Friday, September 18, 2009

Diluting the Sting of Racism Charges

MSNBC (yes, really, I had to look twice) carries an AP analysis (yes, AP, really) decrying profligate charges of racism.

Our society is not free of genuine racism, though mercifully racism is less common than it used to be. We should not relent in rooting out genuine racism, but in so doing, we should not use the term loosely.

Labeling opposition to Barack Obama's policy proposals as necessarily racist is an abuse of the term, because it unfairly libels innocent people with a vile charge. But worse than that abuse, doing so leads to resentment of charges of racism and to taking the charges less seriously. That result is counter-productive of eliminating racism.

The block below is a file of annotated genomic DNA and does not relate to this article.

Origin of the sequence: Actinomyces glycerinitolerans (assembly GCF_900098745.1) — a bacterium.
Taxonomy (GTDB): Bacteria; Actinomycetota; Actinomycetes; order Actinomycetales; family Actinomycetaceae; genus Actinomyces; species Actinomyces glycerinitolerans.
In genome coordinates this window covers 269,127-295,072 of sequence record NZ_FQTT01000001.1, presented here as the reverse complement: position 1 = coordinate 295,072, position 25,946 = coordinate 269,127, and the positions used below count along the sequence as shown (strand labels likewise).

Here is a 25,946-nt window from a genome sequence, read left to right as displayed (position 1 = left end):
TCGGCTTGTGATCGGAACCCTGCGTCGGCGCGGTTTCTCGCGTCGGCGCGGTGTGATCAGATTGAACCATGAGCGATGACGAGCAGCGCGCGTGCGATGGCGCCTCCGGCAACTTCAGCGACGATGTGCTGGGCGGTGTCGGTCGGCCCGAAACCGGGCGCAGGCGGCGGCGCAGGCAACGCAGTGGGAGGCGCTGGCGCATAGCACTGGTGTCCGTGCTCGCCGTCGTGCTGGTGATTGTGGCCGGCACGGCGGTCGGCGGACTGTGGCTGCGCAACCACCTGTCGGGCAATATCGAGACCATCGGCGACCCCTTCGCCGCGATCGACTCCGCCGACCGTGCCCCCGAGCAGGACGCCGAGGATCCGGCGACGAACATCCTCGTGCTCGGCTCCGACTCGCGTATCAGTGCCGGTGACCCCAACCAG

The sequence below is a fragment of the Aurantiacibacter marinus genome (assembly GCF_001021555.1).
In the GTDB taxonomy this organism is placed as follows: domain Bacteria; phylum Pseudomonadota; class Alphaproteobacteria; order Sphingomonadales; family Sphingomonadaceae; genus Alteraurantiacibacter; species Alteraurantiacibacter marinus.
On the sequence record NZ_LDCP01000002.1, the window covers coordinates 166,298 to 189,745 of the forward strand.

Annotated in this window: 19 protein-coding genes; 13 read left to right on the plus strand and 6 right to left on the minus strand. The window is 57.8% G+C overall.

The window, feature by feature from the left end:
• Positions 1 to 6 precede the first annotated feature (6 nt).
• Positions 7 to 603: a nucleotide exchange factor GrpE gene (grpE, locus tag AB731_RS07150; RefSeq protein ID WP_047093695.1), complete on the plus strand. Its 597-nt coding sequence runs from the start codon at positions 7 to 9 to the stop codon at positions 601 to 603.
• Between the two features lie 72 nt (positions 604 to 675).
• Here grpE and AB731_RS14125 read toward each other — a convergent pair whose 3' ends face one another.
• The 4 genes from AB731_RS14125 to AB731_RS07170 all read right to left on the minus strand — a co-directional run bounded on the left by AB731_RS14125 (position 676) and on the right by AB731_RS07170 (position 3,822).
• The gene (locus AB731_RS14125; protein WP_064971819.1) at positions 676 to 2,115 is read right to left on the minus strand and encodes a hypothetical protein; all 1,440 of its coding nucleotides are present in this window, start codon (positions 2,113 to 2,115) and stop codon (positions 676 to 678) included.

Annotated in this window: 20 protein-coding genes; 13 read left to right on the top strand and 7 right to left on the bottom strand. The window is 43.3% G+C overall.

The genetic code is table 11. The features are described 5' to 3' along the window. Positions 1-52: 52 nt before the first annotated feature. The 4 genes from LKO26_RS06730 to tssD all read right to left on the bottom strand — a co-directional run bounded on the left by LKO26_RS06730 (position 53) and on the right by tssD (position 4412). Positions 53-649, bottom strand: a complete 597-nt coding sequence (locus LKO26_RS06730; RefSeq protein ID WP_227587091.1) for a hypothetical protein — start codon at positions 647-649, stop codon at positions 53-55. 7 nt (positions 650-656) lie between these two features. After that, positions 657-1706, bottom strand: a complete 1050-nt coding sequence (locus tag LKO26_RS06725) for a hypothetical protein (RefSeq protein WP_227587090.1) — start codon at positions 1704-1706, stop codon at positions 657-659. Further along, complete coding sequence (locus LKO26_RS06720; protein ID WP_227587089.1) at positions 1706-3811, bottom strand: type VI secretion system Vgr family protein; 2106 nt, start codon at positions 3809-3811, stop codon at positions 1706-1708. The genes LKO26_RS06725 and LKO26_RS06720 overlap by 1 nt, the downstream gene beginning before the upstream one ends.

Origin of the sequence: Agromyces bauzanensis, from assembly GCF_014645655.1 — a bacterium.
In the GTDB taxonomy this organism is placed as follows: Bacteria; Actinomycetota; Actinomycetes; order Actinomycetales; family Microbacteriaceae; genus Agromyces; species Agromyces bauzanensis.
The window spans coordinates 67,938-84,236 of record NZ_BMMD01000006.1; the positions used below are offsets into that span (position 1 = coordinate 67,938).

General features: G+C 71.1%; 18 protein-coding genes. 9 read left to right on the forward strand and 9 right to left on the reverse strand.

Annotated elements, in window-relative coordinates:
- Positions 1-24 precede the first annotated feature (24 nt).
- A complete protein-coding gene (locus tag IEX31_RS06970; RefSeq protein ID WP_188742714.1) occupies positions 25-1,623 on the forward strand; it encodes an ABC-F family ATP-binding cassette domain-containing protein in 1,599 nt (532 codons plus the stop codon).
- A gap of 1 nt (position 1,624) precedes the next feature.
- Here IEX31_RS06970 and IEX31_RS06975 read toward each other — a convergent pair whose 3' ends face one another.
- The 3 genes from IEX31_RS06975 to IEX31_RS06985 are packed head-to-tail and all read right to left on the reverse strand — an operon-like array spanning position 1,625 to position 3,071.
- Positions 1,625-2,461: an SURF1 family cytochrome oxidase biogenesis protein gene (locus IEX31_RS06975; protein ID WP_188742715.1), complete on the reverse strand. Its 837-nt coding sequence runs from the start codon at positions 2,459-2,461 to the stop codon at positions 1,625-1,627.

Once upon a time calling someone a Communist was a serious slur in the eyes of almost all Americans. At least partly because of the excesses of the McCarthy era, the charge lost its sting in many quarters and some now regard the charge itself as antiquated even when it fits, as in the case of Hugo Chaves.

We must all hope that a consequence of Barack Obama's presidency is not to lessen the sting of a racism charge. That is not the direction in which our society needs to go. Those throwing the charge around need to bear that in mind.

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